And that's all I have to say about that.


Thursday, June 22, 2006

Thursday carnival info

   In what is becoming a regular post for me every second Thursday, I would like to now call your attention to two matters:

The latest edition of the Skeptics' Circle has been published at Autism Diva.

2) I am actively seeking submissions for the next edition of
CarnivAOL, to be published next Tuesday. Get your e-mailed submissions to me by Sunday at Midnight to be included. For more information about CarnivAOL, go there and read all about it.

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Tuesday, June 20, 2006

I'm getting a 'B' it an 'S'?

   I was watching my favourite local morning show again. This morning they had a psychic as a guest. Yesterday (when they had a homeopathic doctor on) both of the hosts expressed skepticism at the idea of psychic powers, and said they were going to ask this guest some skeptical questions. That, of course, did not happen.
   Did the producers nix that idea? Or did the psychic refuse to appear under those circumstances? Or are the hosts just unsure of what constitutes skepticism? I have no idea, but the segment was a completely credulous one, with the one host eating up everything the psychic said, and the other host not even in on the interview.
   The (alleged) psychic did make some predictions for us to examine.

1) Germany will win the World Cup. Well, she couldn't very well have taken Brazil, them being the favourites and all. Germany is a pretty safe pick. Several places I have looked have them as the second favourite, and I have seen no one suggest that they rank out of the top four.

2) While the USA will have to contend with several hurricanes this year, none of them will be as bad as Katrina. This is also a fairly safe prediction. Katrina was the worst hurricane ever measured, according to some sources. It's likely we may not see another one that strong for a long time. It's like predicting that no major league baseball player will hit 400 this year.

3) Brad Pitt and Angelina Jolie will marry this year, and have another child. That child will not be adopted, but via a pregnancy. While she predicted the marriage to happen before the end of this year, there was no time frame set for the child. Another safe prediction, because, in this case, true or not, who really cares?

4) Jennifer Lopez is pregnant right now. The news will come out soon. Big deal. The tabloids have been buzzing with pregnant J-Lo rumours for two years. Lopez herself has recently admitted to the media that she and her husband, Mark Anthony, are actively trying to get pregnant. Not a very difficult prediction to make.

5) The morning show interviewer, who is pregnant herself, will deliver her child on July 1st or 2nd. She is due July 7th. No comment.

6) Toronto will have a bad year for shootings, but 2007 will be better due to improved enforcement. Well, last year was the worst year for gun related crimes in Toronto history. With this year half over, and with a significant number of shootings already, including several very recently in the news, this is a pretty safe prediction as well. So far this psychic hasn't really gone out on any limbs. She's making predictions that anyone who follows the news regularly could also make with confidence.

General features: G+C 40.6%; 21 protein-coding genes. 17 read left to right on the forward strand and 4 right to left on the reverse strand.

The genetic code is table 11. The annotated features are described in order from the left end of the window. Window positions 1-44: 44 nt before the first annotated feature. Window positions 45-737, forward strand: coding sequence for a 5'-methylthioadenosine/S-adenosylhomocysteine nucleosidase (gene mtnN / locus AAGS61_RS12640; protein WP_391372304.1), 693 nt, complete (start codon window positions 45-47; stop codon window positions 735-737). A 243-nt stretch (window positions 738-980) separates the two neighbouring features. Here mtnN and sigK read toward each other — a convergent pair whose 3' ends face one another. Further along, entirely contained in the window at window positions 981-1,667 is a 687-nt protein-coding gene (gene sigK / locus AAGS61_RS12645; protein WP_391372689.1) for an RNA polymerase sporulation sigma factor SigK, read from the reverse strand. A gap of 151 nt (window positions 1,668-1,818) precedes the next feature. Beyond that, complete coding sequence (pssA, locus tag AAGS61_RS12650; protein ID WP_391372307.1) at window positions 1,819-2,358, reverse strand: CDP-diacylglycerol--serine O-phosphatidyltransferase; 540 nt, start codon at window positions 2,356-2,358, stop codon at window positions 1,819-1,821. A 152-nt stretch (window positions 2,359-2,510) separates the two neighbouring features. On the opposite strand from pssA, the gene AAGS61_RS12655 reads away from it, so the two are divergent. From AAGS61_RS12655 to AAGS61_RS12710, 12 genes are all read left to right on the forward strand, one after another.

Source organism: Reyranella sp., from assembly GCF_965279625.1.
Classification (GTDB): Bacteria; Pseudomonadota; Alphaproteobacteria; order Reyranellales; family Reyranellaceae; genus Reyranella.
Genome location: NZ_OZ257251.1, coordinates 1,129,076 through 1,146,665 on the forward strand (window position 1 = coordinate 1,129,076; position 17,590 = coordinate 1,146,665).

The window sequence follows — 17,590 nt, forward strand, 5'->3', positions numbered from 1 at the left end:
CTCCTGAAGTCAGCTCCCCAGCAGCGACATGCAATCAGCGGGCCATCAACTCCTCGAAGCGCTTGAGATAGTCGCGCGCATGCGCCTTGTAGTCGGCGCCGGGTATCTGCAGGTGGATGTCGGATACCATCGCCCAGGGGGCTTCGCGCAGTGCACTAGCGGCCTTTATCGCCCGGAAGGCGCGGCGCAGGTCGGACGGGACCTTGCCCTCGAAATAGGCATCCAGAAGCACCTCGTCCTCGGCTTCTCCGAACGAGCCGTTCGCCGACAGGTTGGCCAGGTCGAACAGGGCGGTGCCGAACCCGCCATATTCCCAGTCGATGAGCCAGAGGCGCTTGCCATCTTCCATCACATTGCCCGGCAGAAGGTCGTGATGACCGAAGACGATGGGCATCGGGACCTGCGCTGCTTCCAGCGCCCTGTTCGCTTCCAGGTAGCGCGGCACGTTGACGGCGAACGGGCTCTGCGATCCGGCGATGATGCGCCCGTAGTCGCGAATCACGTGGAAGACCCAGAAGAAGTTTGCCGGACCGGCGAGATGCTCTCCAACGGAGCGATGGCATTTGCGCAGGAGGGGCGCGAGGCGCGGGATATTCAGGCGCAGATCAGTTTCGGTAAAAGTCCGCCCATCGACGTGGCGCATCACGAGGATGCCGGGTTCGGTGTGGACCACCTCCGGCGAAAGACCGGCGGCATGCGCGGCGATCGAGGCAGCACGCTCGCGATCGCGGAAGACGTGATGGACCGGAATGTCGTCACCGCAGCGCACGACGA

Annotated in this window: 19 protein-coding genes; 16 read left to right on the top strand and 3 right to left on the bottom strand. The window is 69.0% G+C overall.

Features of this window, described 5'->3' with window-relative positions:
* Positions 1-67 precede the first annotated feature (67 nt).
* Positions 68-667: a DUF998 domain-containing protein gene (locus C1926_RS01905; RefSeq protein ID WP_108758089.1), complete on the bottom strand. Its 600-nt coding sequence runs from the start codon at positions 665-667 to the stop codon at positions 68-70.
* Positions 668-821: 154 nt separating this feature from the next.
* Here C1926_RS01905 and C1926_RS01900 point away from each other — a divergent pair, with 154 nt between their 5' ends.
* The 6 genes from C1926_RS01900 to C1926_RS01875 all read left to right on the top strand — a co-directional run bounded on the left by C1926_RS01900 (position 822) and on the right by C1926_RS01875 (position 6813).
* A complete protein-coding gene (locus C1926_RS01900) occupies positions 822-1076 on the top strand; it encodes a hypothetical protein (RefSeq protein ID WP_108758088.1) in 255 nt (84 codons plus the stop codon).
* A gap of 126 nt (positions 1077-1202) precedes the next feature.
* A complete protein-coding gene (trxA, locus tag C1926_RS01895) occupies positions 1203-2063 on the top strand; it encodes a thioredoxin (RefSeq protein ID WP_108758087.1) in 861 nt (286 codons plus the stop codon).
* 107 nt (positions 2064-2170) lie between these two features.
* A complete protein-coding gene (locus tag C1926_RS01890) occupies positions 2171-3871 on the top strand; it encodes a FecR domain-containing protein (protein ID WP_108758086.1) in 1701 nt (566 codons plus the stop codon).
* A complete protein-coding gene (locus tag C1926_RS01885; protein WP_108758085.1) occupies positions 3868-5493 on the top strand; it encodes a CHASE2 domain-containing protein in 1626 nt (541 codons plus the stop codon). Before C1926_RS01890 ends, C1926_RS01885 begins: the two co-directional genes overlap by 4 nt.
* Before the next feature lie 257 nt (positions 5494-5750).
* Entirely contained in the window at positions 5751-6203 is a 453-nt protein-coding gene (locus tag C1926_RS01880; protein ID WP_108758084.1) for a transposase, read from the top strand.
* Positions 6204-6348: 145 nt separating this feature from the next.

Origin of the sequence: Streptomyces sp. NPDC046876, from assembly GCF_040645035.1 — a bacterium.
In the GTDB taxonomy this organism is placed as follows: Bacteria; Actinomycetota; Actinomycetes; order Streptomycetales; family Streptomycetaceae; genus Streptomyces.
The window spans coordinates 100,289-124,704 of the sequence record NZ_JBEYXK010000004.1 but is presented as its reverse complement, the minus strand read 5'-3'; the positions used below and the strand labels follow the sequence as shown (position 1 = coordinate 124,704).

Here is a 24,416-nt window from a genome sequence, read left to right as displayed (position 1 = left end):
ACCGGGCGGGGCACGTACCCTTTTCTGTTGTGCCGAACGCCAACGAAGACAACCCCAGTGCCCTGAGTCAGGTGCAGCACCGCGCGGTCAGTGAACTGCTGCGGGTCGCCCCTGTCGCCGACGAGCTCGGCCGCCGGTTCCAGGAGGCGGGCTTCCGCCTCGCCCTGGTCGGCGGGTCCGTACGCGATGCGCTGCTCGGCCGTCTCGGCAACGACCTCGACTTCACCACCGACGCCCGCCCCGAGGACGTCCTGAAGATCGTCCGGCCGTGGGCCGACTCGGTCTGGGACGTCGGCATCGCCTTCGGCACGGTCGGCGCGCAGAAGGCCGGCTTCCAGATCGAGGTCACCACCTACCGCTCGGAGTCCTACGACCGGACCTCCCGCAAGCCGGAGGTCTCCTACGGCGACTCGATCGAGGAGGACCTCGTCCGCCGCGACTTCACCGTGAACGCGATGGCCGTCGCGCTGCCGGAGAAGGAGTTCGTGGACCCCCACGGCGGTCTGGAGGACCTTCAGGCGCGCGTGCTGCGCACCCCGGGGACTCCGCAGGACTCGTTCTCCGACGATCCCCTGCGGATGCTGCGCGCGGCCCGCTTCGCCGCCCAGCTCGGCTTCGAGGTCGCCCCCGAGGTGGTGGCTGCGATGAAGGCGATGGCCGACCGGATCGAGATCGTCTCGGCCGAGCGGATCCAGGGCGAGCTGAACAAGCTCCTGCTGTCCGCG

7) Toronto need not worry about a terrorist attack. I hope she's right. Based on recent happenings here in Canada, I think we need worry. However, vigilance may prevent tragedy, and I'm going to believe that's what she meant. I'll be happy if she gets this prediction right.

   There they are. Seven "psychic" predictions made by "celebrated" Toronto psychic, May Miller. I have reproduced them here so that we can check up on her accuracy later. Two or three of them we will know in short order, and two or three more within six months. Stay tuned.


Other times I can hardly see

Nicked from Dan (who later pointed out that questions number 20 and 29 were missing from the list, so I did some googling and found them, and really, they're pretty lame, but I put them in there anyway):

43 of the MOST random questions...

1. Where were you 1 hour ago?

At the stoneyard buying flagstone and chipped red brick. 

2. Who will be your next kiss?

Probably my wife, but you never know.

3. Is there anything pink within 10 feet of you?


4. When is the last time you went to the mall?


5. Are you wearing socks right now?


6. When was the last time you went out of town?

Define "out of town." 

7. Have you been to the movies in the last 5 days?


8. What was the last thing you had to drink?

Coffee. Ah, swwet, sweet addiction.

9. What are you wearing right now?

Shorts and a t-shirt...and socks. Well, sockettes, really. And underwear. I'm wearing underwear. I'm not one of those perverted naked computer stalkers.

10. Have you been in a car wash?


11. Last fast food you ate?